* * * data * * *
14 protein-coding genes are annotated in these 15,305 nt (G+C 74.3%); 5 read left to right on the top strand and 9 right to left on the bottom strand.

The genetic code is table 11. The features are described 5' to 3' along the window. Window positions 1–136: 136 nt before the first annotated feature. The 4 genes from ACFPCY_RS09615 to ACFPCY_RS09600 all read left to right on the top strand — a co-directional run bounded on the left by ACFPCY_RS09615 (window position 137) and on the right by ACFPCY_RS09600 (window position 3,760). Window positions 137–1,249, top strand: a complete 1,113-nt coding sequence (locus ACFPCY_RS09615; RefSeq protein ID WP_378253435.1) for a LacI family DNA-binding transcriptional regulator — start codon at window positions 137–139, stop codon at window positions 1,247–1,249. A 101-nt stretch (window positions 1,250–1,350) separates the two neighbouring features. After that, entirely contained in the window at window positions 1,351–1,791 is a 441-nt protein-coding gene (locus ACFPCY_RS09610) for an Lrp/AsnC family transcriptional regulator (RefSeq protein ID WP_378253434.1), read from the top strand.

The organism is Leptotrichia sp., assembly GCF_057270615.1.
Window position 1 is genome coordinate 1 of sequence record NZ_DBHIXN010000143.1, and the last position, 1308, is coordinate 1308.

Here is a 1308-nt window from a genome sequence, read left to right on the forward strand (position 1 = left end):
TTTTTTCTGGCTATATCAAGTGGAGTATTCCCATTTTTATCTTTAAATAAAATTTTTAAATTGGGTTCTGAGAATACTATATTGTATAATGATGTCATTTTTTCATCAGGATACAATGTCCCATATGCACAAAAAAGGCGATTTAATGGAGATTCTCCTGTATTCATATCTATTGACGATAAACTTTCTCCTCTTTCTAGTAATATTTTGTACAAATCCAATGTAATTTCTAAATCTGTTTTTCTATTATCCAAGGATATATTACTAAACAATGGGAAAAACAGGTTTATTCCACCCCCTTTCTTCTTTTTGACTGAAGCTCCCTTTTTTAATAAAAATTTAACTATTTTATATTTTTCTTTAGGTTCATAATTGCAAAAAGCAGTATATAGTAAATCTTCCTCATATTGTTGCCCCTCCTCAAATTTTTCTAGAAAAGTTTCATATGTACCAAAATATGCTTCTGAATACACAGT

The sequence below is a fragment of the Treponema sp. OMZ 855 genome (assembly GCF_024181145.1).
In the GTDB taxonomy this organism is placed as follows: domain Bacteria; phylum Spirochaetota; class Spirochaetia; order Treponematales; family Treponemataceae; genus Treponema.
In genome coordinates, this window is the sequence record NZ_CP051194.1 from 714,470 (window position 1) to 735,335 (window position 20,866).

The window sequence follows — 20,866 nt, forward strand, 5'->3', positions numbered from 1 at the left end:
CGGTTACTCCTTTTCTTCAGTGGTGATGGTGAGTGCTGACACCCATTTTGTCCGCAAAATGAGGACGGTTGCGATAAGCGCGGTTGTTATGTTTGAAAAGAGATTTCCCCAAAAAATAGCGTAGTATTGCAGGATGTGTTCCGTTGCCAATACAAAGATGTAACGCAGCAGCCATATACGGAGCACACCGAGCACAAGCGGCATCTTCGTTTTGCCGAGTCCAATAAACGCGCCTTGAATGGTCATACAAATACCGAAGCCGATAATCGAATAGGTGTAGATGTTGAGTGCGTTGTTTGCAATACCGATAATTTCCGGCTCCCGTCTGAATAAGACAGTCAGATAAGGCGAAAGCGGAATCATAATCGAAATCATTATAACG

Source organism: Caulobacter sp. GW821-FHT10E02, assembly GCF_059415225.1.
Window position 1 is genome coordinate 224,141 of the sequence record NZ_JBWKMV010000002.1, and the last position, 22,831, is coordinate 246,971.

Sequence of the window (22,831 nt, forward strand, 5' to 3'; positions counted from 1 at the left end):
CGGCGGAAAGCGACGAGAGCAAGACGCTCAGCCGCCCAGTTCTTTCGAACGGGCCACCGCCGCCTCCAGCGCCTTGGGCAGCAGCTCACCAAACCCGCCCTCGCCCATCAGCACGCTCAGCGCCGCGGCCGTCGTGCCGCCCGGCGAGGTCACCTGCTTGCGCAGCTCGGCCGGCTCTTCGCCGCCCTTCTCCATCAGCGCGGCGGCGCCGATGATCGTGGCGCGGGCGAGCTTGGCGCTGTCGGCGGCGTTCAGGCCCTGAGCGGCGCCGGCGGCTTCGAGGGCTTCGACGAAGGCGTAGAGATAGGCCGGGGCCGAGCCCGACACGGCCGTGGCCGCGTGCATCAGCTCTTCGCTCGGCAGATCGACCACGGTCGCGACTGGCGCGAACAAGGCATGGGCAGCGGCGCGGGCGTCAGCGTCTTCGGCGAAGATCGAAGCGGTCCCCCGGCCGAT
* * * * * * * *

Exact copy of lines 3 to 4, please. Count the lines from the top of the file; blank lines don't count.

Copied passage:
The organism is Leptotrichia sp., assembly GCF_057270615.1.
Window position 1 is genome coordinate 1 of sequence record NZ_DBHIXN010000143.1, and the last position, 1308, is coordinate 1308.